Jersak meets head-on the pain and suffering of life while maintaining his overarching thesis that God is likes Jesus.  God is not absent from our plights.  Nor is God simply kind and compassionate about those things in life that ail us.  No, the “Cruciform God” revealed in Christ Jesus is with us in our suffering in intimate fashions.  He is acquainted with our pain and suffers with us in our grief.

The third section of Jersak’s book is in a work, remarkable.  He speaks of  “Unwrathing God.”  Here he begins to reconstructed an approach to theology that is rooted in the revelation of Jesus Christ.

Jersak refuses to ignore those scriptures and images of God, evident in the Bible, which attach onto God a notion of wrath.  To do so would be intellectually dishonest, as the word and/or concept is employed on several occasions within scripture.  How does one rectify the “pure love” image of God reveal in Christ Jesus (and him crucified) with those words and idea of a wrathful, vengeful God ready to dish out punishment, even to the point of sending somebody to eternal torment in a place called hell? As with the issue of theodicy, Jersak holds onto the reality of wrath as mentioned often in scripture, without sacrificing the truth that God is ultimately revealed in Jesus Christ.

Jersak points out that the “Cruciform God,” the God revealed in Jesus Christ, makes the loving decision to submit to humanity’s wrath (at the cross).  In the face of God, humanity’s wrath, the Christlike God reveals that the core attribute of the Divine life is love. I am not sure if Jersak’s theological treatment of the scripture at this point will placate those who insist that God is angry and vengeful.  Especially those who interpret Divine wrath more in terms of their own feelings than the character of the Divine.  Yet those with an open and thoughtful mind will find Jersak’s thoughts here a challenging reflection.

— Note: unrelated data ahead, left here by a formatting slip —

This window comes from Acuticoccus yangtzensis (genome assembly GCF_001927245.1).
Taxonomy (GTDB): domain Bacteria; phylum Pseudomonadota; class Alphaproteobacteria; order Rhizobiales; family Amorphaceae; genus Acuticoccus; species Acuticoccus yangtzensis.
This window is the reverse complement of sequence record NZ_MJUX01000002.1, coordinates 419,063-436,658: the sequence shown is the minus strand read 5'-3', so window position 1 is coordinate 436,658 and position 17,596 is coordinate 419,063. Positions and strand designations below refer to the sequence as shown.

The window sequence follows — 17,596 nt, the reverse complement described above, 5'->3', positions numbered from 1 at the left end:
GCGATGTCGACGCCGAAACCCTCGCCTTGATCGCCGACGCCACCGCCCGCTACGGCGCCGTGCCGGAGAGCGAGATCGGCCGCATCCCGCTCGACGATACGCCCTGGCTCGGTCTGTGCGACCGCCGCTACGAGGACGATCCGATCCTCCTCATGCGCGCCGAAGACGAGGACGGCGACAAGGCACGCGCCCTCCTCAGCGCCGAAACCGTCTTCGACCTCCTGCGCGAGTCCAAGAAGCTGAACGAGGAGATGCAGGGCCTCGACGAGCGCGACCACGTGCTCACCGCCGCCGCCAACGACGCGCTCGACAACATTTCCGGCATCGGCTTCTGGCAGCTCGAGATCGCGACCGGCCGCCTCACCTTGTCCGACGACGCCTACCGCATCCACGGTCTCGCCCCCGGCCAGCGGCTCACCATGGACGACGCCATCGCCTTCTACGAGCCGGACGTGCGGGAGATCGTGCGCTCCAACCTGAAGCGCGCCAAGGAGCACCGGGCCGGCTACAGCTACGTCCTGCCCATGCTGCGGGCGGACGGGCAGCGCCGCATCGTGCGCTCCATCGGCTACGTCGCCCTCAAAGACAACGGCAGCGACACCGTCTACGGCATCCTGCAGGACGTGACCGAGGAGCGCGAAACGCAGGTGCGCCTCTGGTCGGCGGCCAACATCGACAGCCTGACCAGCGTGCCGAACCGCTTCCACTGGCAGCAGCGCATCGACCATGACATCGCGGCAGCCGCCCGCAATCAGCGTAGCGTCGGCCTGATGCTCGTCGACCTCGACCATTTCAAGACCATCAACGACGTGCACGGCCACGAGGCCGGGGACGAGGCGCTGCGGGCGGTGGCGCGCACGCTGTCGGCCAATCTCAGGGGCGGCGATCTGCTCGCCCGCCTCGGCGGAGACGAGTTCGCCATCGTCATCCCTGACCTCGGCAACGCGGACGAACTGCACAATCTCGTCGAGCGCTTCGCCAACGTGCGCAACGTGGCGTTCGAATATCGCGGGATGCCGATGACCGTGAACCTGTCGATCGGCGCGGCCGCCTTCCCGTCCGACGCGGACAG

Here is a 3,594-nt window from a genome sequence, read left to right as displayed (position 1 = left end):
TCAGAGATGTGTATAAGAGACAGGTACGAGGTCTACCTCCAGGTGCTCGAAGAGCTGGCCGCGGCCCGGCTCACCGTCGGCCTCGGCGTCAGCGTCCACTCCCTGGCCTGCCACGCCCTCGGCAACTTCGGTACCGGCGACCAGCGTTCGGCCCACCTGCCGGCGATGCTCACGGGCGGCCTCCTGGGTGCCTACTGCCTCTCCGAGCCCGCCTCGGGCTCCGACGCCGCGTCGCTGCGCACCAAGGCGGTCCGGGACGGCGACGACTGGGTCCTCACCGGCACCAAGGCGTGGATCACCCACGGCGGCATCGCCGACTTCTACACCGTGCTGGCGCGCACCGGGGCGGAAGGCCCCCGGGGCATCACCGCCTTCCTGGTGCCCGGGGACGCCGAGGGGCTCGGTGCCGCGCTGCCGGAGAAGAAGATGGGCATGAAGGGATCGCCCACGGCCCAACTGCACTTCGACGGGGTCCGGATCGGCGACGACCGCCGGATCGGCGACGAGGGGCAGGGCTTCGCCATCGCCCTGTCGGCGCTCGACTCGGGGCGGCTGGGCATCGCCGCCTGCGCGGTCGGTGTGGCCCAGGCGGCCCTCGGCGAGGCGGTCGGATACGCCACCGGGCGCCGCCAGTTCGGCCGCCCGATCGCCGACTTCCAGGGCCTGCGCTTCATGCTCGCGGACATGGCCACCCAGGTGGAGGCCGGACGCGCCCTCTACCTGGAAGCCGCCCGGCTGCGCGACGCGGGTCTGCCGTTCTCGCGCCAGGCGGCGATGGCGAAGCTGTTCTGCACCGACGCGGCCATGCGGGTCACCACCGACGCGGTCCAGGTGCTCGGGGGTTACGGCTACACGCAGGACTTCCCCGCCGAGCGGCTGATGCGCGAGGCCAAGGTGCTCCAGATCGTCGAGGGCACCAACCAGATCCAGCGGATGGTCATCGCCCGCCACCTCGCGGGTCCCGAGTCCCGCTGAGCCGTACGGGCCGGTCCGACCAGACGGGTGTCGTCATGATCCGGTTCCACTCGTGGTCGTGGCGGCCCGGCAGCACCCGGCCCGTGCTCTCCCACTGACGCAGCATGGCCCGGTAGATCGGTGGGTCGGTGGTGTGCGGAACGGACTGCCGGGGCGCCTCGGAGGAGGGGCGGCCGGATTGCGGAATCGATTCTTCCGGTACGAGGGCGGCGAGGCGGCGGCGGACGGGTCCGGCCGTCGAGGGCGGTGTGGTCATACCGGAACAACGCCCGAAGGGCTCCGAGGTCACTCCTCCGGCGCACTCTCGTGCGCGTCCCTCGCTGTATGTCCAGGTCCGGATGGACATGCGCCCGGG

The most intriguing this about this book is how it might be used in evangelistic circles.  Christianity is populated by significant numbers of people who want to declare the good news of God’s love and grace – and who want to do so in a way that is “unwrathed” from unchristlike images of God and their accompanying ungodly theologies of atonement.

Jersak argues (and I would agree) that the Christian message repeatedly falls (and fails) into a image of God who is a angry and vengeful diety who must be appeased through the victimization of his son.   With this mindset, God’s nature is distorted into a duel  “good cop/bad cop” deity.  Jersak contends that such views of God are inherited religious traditions which become personal projections which we attach to God.  In turn (I think Jersak would concur), these images of God inform our ethics, ecclesiology, evangelism, and even eschatology.

The subtitle to Jersak’s book is “A More Beautiful Gospel.”   That’s what Jersak wants.  He wants a gospel that is freed from a literalistic reading of scripture (yet without simply sacrificing those parts of scripture which make us uncomfortable, as some are prone to do).  He wants a gospel that is “unwrathed” from the toxic images of God.  He wants a God who is able to stand up under the assault of human pain and suffering, without resorting to trite and simplistic answers.  Jersak wants a more beautiful Gospel than the typical “gospel tract” mentality, often evident in much of contemporary evangelical witnessing and preaching.

To that end, Chapter 14 along is worth the price of the book.  In this chapter, Jersak offers a more Christlike message (a more beautiful gospel).  In thoughtful and practical ways, Jersak explores ways that the love and grace of God can be shared in transforming and healing ways, while maintaining the core thesis that God is exactly like Jesus.  Heck, it even comes with visual aids, narrative examples, and points and poems as well.

I strongly recommend Brad Jersak’s  A More Christlike God: A More Beautiful Gospel

——-

A More Christlike God: A More Beautiful Gospel
by: Bradley Jersak
publisher: CreateSpace Independent Publishing Platform, published: 2015-04-21
ASIN: 1508528373
EAN: 9781508528371
sales rank: 71838
price: $14.00 (new), $18.46 (used)

What is God like? Toxic images abound: God the punishing judge, the deadbeat dad, the genie in a bottle–false gods that need to be challenged. But what if, instead, God truly is completely Christlike? What if His love is more generous, his Cross more powerful, and his gospel more beautiful than we’ve dared to imagine? What if our clearest image of God is the self-giving, radically forgiving, co-suffering Love revealed on the Cross? What if we had ‘A More Christlike God’?